Team Penske‘s Will Power has taken pole position for tomorrow’s 2019 Grand Prix of St. Petersburg, the season-opening race of the 2019 NTT IndyCar Series. The Australian put in a last-minute lap to take pole in the final session of qualifying, ensuring that he will start from the front of the grid for the eighth time at the Florida street circuit.
It was a return to form for the Team Penske squad, who have shown fantastic speed in qualifying sessions throughout the year. Power would edge out his team-mate Josef Newgarden for the pole position, with Josef having to settle for second place. The gap between the two team-mates was a slim one-tenth of a second, with Power’s pole time being a 1:00.4594; four-tenths of a second slower than the lap record set by Jordan King last year.
Speaking of last year, the story of the 2018 qualifying session had been the superb performance of the rookies. This year was perhaps no different. Chip Ganassi Racing‘s newest driver, Felix Rosenqvist, put in a stunning lap to take third on the grid for his debut race. He was just two-tenths of a second off of pole position and, impressively, two-tenths of a second faster than his reigning champion team-mate, Scott Dixon, who qualified just behind in fourth place. It was an uncharacteristically messy session for Dixon, with the New Zealander’s #9 car looking very on the edge throughout qualifying.
Completing the top two drivers that made it into the top-six shootout for pole position were Andretti Autosport team-mates, Ryan Hunter-Reay and Alexander Rossi. Hunter-Reay looked to be the one to beat having been the fastest driver in both second and third practice. In fact, the #28 Honda driver set the fastest time of anybody so far this weekend in the first round by setting a lap-time of 1:00.1548. Sadly, the American couldn’t seem to find the pace again in the last round, settling for fifth place. Rossi too was further down that perhaps expected, qualifying sixth after making a mistake on his fastest lap in the final session.
There was drama at the end of the second session of qualifying. Harding Steinbrenner Racing‘s rookie, Colton Herta, looked on course to be in the fight for pole position in the final round after having set the third fastest time in the penultimate session. However, the rookie would be penalized for impeding Carlin‘s Charlie Kimball, with the penalty dropping Herta out of the top six; subsequently putting the aforementioned Rosenqvist into the final round.
Herta’s penalty promoted Britain’s Jack Harvey to a superb starting spot of seventh place; with the Meyer Shank Racing driver putting in a stunning performance throughout qualifying to take his best grid spot in IndyCar so far. Carlin’s Charlie Kimball qualified just behind Harvey in eighth place, with Arrow Schmidt Peterson‘s James Hinchcliffe and Rahal Letterman Lanigan Racing‘s Graham Rahal rounding out the top ten.
The final two drivers classified in the top twelve were Harding’s Colton Herta, who had his previous best lap-time removed due to his penalty for impeding Kimball. He will start eleventh as a result, with DragonSpeed‘s Ben Hanley lining up an impressive twelfth on his and the team’s debut in IndyCar.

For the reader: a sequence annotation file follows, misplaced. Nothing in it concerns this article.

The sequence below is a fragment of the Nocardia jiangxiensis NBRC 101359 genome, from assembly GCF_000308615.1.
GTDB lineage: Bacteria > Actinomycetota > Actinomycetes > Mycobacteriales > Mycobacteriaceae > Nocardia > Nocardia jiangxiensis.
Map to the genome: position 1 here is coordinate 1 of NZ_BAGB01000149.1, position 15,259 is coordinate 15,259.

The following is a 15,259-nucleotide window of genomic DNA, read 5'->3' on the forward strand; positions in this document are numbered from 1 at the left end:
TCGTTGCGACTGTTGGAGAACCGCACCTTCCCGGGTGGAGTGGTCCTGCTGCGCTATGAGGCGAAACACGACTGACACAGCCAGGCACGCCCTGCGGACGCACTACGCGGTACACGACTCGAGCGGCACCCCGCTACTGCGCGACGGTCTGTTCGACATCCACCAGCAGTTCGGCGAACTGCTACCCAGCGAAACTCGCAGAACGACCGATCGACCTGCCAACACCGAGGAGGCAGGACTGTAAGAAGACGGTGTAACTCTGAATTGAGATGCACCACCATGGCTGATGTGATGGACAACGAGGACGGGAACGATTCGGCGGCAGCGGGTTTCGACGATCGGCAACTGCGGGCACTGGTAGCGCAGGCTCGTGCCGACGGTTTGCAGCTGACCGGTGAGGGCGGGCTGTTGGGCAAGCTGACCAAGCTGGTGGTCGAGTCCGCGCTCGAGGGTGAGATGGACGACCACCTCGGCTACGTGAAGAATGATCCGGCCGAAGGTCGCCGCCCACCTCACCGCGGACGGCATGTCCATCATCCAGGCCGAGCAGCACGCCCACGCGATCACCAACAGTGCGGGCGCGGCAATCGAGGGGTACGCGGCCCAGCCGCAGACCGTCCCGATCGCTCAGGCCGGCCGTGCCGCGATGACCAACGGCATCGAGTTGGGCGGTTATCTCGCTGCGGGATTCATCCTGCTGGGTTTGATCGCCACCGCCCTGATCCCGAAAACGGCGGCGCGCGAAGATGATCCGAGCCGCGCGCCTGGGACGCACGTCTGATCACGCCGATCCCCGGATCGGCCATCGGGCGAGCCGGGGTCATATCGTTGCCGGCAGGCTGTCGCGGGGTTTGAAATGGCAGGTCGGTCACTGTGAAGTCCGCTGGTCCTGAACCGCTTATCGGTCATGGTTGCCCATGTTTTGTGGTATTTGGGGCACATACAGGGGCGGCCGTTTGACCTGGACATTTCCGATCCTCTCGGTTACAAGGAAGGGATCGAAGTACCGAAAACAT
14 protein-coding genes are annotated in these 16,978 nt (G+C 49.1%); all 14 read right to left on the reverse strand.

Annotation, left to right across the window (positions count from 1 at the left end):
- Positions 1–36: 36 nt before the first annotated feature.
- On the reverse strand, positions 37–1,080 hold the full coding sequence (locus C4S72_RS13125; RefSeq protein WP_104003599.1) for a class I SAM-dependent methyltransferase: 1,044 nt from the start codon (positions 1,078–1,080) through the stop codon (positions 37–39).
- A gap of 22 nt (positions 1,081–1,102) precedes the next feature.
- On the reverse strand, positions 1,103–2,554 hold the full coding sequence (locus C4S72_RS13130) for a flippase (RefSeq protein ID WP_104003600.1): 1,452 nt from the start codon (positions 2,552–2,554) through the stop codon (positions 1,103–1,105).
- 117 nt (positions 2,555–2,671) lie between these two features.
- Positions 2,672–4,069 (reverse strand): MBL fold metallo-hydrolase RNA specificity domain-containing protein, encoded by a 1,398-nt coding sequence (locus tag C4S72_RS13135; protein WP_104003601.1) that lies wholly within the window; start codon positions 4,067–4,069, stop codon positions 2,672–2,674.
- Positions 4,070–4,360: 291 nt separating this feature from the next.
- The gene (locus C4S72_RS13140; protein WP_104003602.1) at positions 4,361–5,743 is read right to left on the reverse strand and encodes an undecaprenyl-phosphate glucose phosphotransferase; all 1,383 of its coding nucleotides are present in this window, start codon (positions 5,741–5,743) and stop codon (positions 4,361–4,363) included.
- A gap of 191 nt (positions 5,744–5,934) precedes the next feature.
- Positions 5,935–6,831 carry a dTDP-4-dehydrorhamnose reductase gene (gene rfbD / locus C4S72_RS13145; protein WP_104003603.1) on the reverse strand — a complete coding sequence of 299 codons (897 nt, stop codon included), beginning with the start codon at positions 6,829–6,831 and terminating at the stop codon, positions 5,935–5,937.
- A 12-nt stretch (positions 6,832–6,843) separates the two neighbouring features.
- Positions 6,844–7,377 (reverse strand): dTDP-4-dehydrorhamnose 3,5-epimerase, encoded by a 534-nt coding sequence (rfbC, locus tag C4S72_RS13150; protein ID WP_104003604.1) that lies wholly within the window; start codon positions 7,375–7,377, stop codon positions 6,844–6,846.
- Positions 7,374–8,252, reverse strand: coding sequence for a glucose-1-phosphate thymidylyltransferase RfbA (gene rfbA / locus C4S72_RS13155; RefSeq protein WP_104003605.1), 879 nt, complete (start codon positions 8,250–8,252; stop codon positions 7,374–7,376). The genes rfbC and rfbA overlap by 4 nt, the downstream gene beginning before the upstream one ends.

Hanley and DragonSpeed benefitted from chaos in their group in round one of qualifying. Two red flag periods meant that a number of drivers were unable to get lap-times in, with Marco Andretti, last year’s winner Sebastien Bourdais and Tony Kanaan falling foul of the misfortune. Santino Ferrucci also failed to set a lap-time, as he caused one of the red flags after crashing at the final corner. All four drivers will start toward the tail-end of the grid.
Penske’s Simon Pagenaud was unable to join his team-mates toward the front of the grid. The Frenchman was another driver who did not get as good of a lap as he could’ve done due to the red flags in round one. He will start thirteenth, just ahead of Andretti’s Zach Veach in fourteenth.
Further back, Arrow Schmidt Peterson’s rookie Marcus Ericsson will line-up in a lowly eighteenth after a disappointing lap in the first round. He was, at least, not the lowest classified rookie thanks to Ferrucci’s crash, which demoted the young American to twenty-third place on the grid.
Carlin’s Max Chilton will prop up the bottom of the grid in tomorrow’s race. Despite setting a lap-time, the British driver will start behind a number of drivers without a lap-time due to the way that the qualifying format works in IndyCar, with the drivers in the first group of round one getting grid preference over those in round two. Nevertheless, Max’s team-mate Kimball has proven that the Carlin Chevrolets have speed, so he will be hoping to move up the order on race day.
So Penske’s Will Power once again proves his qualifying prowess and will subsequently take the green flag first in tomorrow’s race. The Australian will be hoping for a better start to the race than he had last year when he was sent spinning down the order just after the first corner. Sebastien Bourdais, too, will be hoping for an improvement in fortunes, as he looks to take the St. Petersburg victory for the third year in a row. He started toward the back of the race in 2017 and took away the victory, he’ll be wanting to do the same this time around.
Be sure to tune in tomorrow to find out who will get first blood in what looks as though will be an enthralling season of IndyCar racing.
2019 NTT IndyCar Series – Grand Prix of St. Petersburg – Qualifying results:
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